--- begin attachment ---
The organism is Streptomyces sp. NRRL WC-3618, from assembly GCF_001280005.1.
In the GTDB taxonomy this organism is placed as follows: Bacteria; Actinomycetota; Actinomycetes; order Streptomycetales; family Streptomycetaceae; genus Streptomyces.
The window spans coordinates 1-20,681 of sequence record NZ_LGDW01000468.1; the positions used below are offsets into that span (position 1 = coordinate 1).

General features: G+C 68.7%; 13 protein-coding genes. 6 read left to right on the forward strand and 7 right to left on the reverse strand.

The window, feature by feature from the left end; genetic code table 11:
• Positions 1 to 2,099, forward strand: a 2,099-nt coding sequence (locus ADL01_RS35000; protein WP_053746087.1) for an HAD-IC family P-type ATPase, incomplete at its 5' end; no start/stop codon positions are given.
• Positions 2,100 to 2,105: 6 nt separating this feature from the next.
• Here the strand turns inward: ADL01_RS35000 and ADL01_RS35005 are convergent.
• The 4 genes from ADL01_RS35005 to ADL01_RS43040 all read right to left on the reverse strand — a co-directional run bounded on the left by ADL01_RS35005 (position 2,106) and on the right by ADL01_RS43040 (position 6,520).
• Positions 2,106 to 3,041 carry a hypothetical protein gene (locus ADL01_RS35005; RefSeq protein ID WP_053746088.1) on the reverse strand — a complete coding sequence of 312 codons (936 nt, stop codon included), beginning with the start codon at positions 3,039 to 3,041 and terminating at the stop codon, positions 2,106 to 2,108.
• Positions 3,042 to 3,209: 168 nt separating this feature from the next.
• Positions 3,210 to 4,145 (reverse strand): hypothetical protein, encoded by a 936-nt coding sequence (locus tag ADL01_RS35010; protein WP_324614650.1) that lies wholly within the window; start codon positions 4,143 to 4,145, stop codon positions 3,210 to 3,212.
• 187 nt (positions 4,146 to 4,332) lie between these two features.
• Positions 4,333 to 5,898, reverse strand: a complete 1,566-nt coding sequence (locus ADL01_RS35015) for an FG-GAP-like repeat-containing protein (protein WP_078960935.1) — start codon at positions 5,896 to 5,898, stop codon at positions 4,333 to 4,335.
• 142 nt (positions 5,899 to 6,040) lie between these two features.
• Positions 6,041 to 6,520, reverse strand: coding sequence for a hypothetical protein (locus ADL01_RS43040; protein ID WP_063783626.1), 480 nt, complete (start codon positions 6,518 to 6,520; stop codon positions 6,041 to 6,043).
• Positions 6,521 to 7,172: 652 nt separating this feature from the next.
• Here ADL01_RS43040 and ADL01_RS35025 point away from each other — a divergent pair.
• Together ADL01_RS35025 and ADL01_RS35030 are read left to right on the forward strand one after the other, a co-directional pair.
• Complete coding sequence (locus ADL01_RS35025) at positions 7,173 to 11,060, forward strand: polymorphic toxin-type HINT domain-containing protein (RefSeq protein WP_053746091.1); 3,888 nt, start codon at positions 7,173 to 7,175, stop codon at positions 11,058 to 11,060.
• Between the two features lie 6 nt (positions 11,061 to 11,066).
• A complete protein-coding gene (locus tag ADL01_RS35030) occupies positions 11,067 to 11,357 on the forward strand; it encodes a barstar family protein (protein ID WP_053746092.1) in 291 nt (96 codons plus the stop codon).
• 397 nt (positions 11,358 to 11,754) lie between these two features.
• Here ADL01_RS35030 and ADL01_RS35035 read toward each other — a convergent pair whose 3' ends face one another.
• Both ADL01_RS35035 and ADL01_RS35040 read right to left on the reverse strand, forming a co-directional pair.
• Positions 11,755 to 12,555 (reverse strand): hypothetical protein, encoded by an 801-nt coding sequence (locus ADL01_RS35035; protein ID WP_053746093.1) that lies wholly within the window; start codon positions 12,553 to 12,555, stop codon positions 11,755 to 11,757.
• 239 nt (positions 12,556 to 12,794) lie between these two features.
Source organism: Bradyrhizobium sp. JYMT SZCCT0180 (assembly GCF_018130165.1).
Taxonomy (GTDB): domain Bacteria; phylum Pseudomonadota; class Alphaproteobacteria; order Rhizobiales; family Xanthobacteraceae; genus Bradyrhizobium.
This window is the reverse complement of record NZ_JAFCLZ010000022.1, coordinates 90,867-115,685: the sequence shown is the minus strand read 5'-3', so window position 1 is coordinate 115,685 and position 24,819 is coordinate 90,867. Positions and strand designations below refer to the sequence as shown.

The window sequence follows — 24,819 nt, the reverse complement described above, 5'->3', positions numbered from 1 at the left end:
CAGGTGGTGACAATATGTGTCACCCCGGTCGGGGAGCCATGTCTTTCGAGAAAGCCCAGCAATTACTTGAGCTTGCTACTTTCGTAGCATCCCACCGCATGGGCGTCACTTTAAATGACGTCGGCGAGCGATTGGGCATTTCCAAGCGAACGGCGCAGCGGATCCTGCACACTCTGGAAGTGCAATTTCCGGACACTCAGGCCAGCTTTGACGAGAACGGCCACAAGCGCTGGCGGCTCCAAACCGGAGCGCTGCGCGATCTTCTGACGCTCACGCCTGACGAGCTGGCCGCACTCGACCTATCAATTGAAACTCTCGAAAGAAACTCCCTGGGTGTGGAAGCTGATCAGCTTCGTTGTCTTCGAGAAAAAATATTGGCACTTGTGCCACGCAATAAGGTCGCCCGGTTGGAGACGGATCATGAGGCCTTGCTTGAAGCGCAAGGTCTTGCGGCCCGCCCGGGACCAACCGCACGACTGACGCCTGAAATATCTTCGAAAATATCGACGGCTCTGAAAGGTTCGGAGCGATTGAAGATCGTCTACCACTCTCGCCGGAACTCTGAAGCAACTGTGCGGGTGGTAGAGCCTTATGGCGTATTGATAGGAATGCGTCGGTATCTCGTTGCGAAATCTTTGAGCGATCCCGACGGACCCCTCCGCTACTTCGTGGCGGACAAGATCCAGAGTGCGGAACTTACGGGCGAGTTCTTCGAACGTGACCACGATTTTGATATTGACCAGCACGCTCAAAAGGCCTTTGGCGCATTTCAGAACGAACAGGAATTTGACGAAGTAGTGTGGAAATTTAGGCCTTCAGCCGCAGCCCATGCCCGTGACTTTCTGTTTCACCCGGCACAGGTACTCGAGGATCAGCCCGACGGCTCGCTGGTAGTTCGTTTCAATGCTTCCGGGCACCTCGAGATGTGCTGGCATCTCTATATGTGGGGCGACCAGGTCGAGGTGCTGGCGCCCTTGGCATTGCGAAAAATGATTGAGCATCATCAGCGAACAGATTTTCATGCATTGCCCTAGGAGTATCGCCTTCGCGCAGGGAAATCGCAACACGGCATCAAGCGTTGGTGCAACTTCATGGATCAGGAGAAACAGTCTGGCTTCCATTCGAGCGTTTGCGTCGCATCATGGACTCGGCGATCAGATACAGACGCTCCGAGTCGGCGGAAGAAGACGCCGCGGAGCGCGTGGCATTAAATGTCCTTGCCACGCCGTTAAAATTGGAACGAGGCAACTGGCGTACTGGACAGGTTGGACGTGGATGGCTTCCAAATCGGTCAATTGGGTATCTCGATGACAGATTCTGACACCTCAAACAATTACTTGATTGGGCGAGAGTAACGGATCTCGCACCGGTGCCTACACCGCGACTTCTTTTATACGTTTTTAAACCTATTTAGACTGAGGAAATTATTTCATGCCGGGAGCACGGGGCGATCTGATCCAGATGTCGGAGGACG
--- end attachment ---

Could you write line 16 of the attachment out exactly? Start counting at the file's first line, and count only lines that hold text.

• Positions 6,041 to 6,520, reverse strand: coding sequence for a hypothetical protein (locus ADL01_RS43040; protein ID WP_063783626.1), 480 nt, complete (start codon positions 6,518 to 6,520; stop codon positions 6,041 to 6,043).